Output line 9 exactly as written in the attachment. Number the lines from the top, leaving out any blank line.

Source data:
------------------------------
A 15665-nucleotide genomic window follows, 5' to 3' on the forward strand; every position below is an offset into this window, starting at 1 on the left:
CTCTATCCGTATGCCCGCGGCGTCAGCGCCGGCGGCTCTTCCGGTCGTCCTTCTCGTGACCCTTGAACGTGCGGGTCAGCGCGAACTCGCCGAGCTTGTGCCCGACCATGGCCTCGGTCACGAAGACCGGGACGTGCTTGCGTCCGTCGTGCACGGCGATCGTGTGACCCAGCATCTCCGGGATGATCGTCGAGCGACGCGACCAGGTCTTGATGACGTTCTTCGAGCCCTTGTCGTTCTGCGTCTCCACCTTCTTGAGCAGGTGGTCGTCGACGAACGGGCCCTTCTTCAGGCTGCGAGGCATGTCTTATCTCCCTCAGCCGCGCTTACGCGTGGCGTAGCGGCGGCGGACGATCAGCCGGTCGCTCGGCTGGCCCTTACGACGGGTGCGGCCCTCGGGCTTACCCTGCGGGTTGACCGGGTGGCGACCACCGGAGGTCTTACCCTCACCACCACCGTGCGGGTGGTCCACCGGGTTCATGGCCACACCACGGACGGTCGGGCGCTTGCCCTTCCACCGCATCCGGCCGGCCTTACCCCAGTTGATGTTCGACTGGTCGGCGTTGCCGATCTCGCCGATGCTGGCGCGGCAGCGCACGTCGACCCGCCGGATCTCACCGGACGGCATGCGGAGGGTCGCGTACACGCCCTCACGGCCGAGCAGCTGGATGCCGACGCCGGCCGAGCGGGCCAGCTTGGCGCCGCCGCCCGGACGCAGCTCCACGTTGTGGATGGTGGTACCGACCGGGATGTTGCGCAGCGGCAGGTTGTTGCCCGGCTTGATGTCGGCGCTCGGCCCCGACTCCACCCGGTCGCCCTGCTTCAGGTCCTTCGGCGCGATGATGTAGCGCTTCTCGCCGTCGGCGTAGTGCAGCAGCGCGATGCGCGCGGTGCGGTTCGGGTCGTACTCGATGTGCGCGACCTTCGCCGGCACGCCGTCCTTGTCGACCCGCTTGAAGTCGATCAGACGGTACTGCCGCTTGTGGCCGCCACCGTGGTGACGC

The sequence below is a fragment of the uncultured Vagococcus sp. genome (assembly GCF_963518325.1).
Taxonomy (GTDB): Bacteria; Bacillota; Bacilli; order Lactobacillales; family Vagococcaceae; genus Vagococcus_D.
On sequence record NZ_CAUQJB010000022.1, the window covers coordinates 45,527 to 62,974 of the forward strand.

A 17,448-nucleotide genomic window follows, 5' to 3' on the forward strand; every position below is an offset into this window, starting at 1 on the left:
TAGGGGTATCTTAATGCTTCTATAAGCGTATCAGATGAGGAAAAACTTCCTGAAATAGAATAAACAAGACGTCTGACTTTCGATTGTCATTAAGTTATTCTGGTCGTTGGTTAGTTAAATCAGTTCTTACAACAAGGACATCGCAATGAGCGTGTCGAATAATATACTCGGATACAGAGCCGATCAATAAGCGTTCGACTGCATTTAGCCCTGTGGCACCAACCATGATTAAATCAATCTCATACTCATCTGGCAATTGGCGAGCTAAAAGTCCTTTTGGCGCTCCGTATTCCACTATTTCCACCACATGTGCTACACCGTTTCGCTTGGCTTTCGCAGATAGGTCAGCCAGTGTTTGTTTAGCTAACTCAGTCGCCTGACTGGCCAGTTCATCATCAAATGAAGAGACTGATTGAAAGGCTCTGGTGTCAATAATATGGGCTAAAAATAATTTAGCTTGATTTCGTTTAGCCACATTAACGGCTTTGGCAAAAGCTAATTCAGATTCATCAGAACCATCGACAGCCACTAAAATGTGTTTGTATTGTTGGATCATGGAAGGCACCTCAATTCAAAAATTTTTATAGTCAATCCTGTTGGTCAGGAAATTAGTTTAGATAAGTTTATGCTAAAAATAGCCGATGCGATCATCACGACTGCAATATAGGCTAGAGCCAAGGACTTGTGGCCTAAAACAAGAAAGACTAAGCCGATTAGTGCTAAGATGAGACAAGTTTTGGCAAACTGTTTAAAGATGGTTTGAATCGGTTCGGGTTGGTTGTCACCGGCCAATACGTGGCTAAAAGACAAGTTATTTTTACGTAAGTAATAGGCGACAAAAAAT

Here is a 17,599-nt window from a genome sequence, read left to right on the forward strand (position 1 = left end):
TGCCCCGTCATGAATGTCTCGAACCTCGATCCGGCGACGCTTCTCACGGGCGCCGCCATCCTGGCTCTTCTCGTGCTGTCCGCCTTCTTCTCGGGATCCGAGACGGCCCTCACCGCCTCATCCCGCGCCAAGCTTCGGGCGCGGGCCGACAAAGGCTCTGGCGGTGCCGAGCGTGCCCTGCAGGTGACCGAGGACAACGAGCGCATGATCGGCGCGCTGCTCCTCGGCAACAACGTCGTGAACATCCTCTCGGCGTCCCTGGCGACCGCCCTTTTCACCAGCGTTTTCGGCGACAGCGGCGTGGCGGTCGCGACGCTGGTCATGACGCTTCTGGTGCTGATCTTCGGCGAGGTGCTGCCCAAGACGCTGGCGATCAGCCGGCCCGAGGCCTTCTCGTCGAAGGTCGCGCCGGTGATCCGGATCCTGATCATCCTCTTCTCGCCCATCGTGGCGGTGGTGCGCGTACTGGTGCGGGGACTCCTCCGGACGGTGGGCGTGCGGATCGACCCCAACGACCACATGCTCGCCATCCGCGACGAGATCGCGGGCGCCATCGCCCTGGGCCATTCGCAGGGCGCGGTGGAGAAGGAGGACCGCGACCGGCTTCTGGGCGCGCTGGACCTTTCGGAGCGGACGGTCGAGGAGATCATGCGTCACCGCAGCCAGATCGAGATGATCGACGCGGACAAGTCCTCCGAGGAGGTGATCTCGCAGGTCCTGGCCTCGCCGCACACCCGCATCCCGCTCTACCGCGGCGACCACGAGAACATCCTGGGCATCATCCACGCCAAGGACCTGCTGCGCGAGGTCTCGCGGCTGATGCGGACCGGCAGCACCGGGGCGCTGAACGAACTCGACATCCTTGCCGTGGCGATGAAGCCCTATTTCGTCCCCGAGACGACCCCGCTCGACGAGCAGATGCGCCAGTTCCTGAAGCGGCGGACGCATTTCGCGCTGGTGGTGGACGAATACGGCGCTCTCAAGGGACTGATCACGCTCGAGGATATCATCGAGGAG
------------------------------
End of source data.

TGCCCCGTCATGAATGTCTCGAACCTCGATCCGGCGACGCTTCTCACGGGCGCCGCCATCCTGGCTCTTCTCGTGCTGTCCGCCTTCTTCTCGGGATCCGAGACGGCCCTCACCGCCTCATCCCGCGCCAAGCTTCGGGCGCGGGCCGACAAAGGCTCTGGCGGTGCCGAGCGTGCCCTGCAGGTGACCGAGGACAACGAGCGCATGATCGGCGCGCTGCTCCTCGGCAACAACGTCGTGAACATCCTCTCGGCGTCCCTGGCGACCGCCCTTTTCACCAGCGTTTTCGGCGACAGCGGCGTGGCGGTCGCGACGCTGGTCATGACGCTTCTGGTGCTGATCTTCGGCGAGGTGCTGCCCAAGACGCTGGCGATCAGCCGGCCCGAGGCCTTCTCGTCGAAGGTCGCGCCGGTGATCCGGATCCTGATCATCCTCTTCTCGCCCATCGTGGCGGTGGTGCGCGTACTGGTGCGGGGACTCCTCCGGACGGTGGGCGTGCGGATCGACCCCAACGACCACATGCTCGCCATCCGCGACGAGATCGCGGGCGCCATCGCCCTGGGCCATTCGCAGGGCGCGGTGGAGAAGGAGGACCGCGACCGGCTTCTGGGCGCGCTGGACCTTTCGGAGCGGACGGTCGAGGAGATCATGCGTCACCGCAGCCAGATCGAGATGATCGACGCGGACAAGTCCTCCGAGGAGGTGATCTCGCAGGTCCTGGCCTCGCCGCACACCCGCATCCCGCTCTACCGCGGCGACCACGAGAACATCCTGGGCATCATCCACGCCAAGGACCTGCTGCGCGAGGTCTCGCGGCTGATGCGGACCGGCAGCACCGGGGCGCTGAACGAACTCGACATCCTTGCCGTGGCGATGAAGCCCTATTTCGTCCCCGAGACGACCCCGCTCGACGAGCAGATGCGCCAGTTCCTGAAGCGGCGGACGCATTTCGCGCTGGTGGTGGACGAATACGGCGCTCTCAAGGGACTGATCACGCTCGAGGATATCATCGAGGAG